The Effects of Divorce on Children of All Ages
Individuals of any age can experience emotional issues when their parents end their marriage. Parents interactions with each other and with their children during and after a divorce can profoundly affect their children’s ability to cope with life and with relationships, both now and into the future. When it comes to divorce, sons and daughters of any age are “children” of divorce.
Generally speaking, children’s responses to divorce are different based on their age. Issues can arise upon learning about the divorce or they can arise later during the divorce process itself. As a parent, be aware of these issues so you know how best to assist your children.
- Infants, toddlers and preschool children: Young children need frequent contact with both parents. A day is a long time to a young child, and a week is like an eternity. If you are the parent of a small child, do your very best to spend time with him or her as frequently as you can so that you can avoid a lengthy separation. Separations between a young child and their parent can cause anxiety and can affect the child’s ability to adjust to the changes that are occurring in his or her family structure.
- School children: Between the ages of 6 to 12, children may not see the divorce as a reality and as permanent. It is common for a school-age child to have wishful thinking for his parents’ reconciliation. A school-age child may also feel that he or she is responsible for the divorce. Lacking the power to save their parent’s marriage, children can experience significant levels of stress which can lead them to act out, withdraw or regress at home or in the classroom. It is important for your child to know that your divorce has nothing to do with him or her, and it is important for your child to have a safe place to share his worries, fears and sadness.
- Emerging adults: From middle school and even through college, a parents’ divorce can effect self-esteem and academic achievement. Older children can become worried about the stability of their own future, for instance if mom and dad will have enough money after all to assist with college. Since they are closer to adulthood, divorcing parents sometimes involve their children in their disagreements without thinking of the harm it causes. No matter the age, you must always protect your children from the issues between you and your spouse.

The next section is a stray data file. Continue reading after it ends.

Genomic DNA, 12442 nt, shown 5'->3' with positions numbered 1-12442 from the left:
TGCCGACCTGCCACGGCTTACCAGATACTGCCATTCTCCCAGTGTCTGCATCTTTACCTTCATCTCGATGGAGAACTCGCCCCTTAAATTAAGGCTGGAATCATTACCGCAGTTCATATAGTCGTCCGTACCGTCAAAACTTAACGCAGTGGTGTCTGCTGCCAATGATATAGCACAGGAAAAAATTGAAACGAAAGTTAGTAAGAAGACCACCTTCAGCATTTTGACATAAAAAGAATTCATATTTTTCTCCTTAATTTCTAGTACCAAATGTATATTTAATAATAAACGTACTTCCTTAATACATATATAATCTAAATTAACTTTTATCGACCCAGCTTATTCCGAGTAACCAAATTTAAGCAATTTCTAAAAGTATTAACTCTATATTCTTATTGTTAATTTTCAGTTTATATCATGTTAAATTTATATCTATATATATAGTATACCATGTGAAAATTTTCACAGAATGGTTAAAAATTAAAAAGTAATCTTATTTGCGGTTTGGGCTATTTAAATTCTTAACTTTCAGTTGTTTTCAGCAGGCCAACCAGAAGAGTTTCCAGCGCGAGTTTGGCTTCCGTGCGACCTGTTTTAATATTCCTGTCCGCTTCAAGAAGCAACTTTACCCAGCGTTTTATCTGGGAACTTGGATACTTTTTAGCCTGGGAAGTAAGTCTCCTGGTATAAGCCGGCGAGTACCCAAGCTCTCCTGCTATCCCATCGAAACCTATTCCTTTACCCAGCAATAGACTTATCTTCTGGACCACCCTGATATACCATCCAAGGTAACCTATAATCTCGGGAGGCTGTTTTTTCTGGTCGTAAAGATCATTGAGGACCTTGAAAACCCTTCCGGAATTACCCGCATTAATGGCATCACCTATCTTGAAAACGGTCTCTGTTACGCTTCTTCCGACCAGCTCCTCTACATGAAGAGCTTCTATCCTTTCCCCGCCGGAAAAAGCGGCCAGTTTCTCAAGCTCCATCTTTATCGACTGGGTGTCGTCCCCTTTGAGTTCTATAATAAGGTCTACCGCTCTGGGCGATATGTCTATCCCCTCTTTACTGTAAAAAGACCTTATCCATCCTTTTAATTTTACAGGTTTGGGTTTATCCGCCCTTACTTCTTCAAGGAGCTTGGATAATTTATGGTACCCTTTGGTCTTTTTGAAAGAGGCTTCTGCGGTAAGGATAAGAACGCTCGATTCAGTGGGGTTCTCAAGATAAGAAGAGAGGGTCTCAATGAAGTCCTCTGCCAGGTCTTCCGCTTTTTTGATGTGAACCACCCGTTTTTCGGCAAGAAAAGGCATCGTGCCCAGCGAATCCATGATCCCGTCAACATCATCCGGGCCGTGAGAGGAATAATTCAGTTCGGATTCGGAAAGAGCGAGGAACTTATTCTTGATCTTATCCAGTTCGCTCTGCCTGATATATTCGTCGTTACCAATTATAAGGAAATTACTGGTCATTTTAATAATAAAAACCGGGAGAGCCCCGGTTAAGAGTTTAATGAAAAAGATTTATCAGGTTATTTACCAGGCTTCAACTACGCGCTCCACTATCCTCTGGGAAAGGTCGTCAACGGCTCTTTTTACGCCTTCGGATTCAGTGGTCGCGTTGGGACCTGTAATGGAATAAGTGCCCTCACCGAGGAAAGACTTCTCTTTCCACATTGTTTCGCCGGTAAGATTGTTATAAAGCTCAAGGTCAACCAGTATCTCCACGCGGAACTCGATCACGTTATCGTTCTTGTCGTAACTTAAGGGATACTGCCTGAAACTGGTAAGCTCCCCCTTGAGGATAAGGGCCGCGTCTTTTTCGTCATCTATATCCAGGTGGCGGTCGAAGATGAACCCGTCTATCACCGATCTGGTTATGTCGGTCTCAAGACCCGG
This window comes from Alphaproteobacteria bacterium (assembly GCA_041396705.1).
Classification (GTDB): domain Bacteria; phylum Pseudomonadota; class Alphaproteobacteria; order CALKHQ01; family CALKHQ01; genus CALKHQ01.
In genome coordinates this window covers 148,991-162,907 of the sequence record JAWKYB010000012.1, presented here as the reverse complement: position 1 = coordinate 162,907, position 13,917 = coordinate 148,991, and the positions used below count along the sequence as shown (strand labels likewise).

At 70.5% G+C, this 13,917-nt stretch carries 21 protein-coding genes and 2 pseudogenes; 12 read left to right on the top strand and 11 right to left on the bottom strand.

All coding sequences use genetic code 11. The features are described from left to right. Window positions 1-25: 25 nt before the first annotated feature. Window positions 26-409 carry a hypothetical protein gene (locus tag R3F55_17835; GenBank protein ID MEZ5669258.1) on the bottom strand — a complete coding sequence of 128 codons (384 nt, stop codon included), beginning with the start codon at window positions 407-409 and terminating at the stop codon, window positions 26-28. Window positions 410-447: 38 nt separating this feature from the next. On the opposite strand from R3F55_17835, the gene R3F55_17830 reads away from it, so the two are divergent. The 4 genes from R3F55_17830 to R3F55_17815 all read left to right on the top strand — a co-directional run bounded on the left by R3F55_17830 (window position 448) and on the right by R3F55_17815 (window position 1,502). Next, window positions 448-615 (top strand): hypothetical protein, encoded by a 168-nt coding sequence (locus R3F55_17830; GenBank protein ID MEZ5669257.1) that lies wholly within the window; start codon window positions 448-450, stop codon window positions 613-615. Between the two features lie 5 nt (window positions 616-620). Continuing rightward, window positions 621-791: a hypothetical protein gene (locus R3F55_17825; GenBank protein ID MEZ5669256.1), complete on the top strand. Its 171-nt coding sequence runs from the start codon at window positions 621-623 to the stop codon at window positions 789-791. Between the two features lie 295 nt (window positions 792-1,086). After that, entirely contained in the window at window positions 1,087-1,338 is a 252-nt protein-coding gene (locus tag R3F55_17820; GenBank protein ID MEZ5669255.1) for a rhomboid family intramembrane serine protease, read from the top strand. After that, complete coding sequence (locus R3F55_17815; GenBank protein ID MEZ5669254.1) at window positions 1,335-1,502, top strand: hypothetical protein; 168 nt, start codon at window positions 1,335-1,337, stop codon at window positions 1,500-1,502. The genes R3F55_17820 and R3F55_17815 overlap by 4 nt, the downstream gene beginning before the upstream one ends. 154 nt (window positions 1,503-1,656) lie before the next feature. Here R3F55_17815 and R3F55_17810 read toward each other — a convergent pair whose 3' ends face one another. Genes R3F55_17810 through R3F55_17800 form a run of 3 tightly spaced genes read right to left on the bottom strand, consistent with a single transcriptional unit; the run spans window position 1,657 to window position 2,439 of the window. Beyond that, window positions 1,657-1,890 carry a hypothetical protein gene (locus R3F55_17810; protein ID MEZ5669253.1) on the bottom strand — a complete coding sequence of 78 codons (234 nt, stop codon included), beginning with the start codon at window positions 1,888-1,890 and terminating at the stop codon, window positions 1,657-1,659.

- Adult children: Even fully-grown children can become victims of their parents’ divorces. In addition to being asked to pick sides in disputes, they can become involved in open, frank and uncomfortable discussions with parents about sex and dating future partners. Those discussions should be had with your friends, not with your children, even when your “children” are all grown up.
Parents who make the right decisions and choose appropriate behaviors during the divorce can significantly reduce the stress their children experience as a result. Whenever possible, display a cooperative spirit with the other parent to show your children that you are still committed to raising them together, even if from different households. This means continuing to make decisions regarding your children together and also communicating with and disciplining the children together. For instance, if your son lost a privilege for a week because of something he said to your ex-spouse two days ago and your parenting time is about to begin, keep that suspension in place for the remaining five days at your house to show your children that mom and dad are still a united front.
Even when circumstances create a highly contentious situation, parents need to stay focused with a long-term view towards keeping the best interests of their children front and center at all times. An experienced divorce lawyer can assist parents in keeping their divorce issues in perspective so that a healthy, working co-parenting relationship can still be maintained post-divorce.
Despite your divorce, the one thing you and your ex will always have in common is your children and your unconditional love for them. Do your best to support your children’s relationship with your ex and to parent your children together, despite your divorce. Your children will thank you for it.
This post was written by Anita C. Savage.